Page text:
I have always been interested in gnosticism and the history of Christianity as a whole. I have also been immersed with the ever-growing debate over a mythical vs. a historical Jesus of Nazareth. As a student of ancient history, I quickly found myself reading the Bible in several translations, as well as in the New Testament original, Koine Greek. I also found myself up late at night reading other texts such as the Dead Sea Scrolls, apocryphal works and more importantly, the Nag Hammadi scriptures (translated by Marvin Meyer).
I will admit that some of my earlier perceptions of gnosticism were not 100% accurate because it seems the internet has provided a platform of inconsistencies regarding what gnosticism truly is, specifically, its roots. Upon reading Mr. Smith's treatise, I have a new found interest in Gnosticism and have accomplished a better understanding of Gnosticism as a whole. I personally feel that this book should be required before one reads any Nag Hammadi or Gnostic scripture. Case in point, I recently started reading the Nag Hammadi scriptures about two weeks ago and ended up going back to the beginning and starting over. I now understand exactly what is going on and could both see and understand the meanings and references of Sophia, Archons, Aeons, Ialdabaoth, gnosis, Demiurge and Pleroma. I also have a greater understanding of the true gnostics-the Sethians and Valentinians- and grasp that many mystery cults or sects (later developed) were not truly gnostic because of lack of a belief in gnosis. Furthermore, as an added bonus, when you re-read some of the Apostle Paul's epistles, you can clearly see gnostic overtones.
I thoroughly enjoyed all Eleven chapters, coupled with the historical background and information, which was greatly appreciated and is now understood. However, with every publication, there is always one thing a reader or student wishes to be in a book, but for whatever reason, the author chose to omit reference to it. My only complaint (if you even want to call it that) would be the lack of footnotes in specific areas. This bulk of this treatise comprises 226 pages and is accompanied by 105 footnotes, roughly one footnote for every two pages (not bad at all). For example, page 76 contains a reference by Irenaeus, yet the exact location of this passage is not given. Page 81 consists of the Valentinian interpretation of knowledge concerning the orthodox church view on the crucifixion with a passage, but no footnote accompanies the perceived quote. On page 118, Mr. Smith tells the reader that during the 1960-70's, roughly seventy new denominations of Christianity were formed daily (it would have been nice to see a footnote attached here to the source of this information/study). These are just several passages (amongst others), that I wished to have had an accompanying footnote, but in the overall scope of things, this is really minor, but has led me to rate the book four out of five stars.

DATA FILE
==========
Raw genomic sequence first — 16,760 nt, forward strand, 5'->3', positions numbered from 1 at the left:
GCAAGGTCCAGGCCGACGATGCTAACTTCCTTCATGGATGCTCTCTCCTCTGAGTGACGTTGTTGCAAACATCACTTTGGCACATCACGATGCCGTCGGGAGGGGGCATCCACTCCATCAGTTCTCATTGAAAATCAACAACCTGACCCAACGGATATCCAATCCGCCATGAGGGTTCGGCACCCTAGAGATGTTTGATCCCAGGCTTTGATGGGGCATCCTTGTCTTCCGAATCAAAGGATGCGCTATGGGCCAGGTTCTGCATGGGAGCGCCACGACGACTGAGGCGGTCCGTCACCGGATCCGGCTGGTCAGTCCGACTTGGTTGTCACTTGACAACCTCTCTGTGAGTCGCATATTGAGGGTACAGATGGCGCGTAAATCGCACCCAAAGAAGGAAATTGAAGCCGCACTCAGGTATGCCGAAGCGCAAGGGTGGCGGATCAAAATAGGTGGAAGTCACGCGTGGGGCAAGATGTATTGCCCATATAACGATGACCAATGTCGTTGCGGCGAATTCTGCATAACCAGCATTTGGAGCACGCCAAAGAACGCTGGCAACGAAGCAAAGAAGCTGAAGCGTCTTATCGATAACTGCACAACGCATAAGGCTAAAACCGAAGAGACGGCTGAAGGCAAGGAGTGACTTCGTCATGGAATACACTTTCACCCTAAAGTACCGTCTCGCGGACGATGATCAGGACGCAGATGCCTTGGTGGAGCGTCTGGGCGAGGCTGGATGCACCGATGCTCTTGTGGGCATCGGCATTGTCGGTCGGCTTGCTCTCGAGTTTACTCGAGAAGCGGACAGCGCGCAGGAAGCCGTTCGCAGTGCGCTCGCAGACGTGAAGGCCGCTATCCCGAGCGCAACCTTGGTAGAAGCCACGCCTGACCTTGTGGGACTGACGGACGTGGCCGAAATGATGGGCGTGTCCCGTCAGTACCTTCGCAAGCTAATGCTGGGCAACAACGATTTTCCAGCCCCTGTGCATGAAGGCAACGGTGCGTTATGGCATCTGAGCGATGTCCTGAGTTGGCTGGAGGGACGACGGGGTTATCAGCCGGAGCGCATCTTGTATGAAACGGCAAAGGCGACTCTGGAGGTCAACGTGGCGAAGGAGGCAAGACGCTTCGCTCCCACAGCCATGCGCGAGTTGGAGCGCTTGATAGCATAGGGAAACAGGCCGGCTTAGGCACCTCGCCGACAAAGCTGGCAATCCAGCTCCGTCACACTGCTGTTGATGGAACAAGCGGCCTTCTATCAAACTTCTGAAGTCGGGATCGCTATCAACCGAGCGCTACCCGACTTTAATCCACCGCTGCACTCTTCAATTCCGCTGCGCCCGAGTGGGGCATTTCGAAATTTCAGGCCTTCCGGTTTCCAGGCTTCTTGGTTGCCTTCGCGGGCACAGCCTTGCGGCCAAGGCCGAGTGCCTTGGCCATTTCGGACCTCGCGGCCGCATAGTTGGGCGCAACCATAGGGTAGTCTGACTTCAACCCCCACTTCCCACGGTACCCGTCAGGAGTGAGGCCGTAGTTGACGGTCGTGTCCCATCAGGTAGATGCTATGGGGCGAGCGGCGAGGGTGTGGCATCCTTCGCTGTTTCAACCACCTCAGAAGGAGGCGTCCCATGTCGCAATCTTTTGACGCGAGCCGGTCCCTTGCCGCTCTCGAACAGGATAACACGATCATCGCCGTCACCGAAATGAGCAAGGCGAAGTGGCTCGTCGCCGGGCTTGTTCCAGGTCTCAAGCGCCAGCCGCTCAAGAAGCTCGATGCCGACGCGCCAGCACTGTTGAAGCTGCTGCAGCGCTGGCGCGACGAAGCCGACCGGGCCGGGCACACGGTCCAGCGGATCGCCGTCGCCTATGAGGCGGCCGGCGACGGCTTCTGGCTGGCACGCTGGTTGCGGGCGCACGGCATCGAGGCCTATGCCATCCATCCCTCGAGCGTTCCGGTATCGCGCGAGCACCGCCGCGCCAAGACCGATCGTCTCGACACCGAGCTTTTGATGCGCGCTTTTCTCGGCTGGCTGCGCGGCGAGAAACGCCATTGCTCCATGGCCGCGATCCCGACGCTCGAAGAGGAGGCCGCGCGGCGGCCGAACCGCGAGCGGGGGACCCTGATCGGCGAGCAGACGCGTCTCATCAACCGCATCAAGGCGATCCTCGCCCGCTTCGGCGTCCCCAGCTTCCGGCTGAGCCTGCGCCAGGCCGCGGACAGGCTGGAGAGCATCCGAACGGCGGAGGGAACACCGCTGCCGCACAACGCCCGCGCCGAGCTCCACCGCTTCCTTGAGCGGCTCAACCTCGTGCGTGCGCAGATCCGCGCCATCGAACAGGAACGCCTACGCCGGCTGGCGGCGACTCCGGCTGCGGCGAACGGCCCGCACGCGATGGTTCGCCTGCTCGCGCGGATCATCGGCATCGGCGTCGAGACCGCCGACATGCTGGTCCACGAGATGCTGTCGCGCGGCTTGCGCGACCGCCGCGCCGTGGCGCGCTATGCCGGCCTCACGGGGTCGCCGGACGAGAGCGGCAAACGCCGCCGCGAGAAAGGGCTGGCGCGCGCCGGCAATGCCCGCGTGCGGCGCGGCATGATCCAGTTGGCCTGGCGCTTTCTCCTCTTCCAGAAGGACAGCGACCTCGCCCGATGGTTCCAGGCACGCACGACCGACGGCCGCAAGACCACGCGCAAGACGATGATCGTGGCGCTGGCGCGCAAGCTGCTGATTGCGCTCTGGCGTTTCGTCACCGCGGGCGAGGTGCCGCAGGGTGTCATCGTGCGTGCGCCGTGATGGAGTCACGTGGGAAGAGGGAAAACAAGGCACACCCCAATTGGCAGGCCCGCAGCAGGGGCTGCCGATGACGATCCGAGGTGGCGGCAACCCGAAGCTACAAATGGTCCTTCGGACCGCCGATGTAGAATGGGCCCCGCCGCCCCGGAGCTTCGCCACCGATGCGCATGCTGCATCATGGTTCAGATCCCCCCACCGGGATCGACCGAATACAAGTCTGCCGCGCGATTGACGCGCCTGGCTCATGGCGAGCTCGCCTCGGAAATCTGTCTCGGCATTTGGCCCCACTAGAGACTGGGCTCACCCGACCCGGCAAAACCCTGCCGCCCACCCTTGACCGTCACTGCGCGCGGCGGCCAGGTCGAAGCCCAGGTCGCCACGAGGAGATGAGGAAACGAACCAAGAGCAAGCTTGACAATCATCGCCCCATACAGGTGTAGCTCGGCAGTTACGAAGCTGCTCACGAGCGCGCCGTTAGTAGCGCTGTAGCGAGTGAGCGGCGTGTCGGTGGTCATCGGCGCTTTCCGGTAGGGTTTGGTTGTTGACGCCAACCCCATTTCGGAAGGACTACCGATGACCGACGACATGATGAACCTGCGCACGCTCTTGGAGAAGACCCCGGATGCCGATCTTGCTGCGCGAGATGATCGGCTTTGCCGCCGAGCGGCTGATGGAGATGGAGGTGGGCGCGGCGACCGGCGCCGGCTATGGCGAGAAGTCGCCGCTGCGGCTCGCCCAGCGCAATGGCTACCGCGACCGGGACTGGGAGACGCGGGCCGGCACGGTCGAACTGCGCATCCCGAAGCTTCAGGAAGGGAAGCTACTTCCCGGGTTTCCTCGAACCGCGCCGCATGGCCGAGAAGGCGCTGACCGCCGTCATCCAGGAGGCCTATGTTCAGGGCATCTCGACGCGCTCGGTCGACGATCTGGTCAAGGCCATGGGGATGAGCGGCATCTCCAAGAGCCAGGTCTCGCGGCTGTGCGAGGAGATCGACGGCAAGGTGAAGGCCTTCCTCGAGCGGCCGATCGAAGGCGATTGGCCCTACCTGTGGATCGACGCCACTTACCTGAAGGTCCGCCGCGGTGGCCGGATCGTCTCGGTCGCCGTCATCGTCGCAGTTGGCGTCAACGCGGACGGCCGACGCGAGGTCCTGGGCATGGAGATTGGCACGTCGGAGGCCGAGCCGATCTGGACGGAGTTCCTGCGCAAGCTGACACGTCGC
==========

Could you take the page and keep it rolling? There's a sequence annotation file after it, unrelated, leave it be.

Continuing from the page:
Closing, I highly recommend this treatise to all laymen (due to the book's synthetic structure) and students, as well as even scholars. I have a new found appreciation for the Gnostics and especially Mr. Smith. I look forward to reading all of his published works and those to be published in the future. His work is greatly appreciated.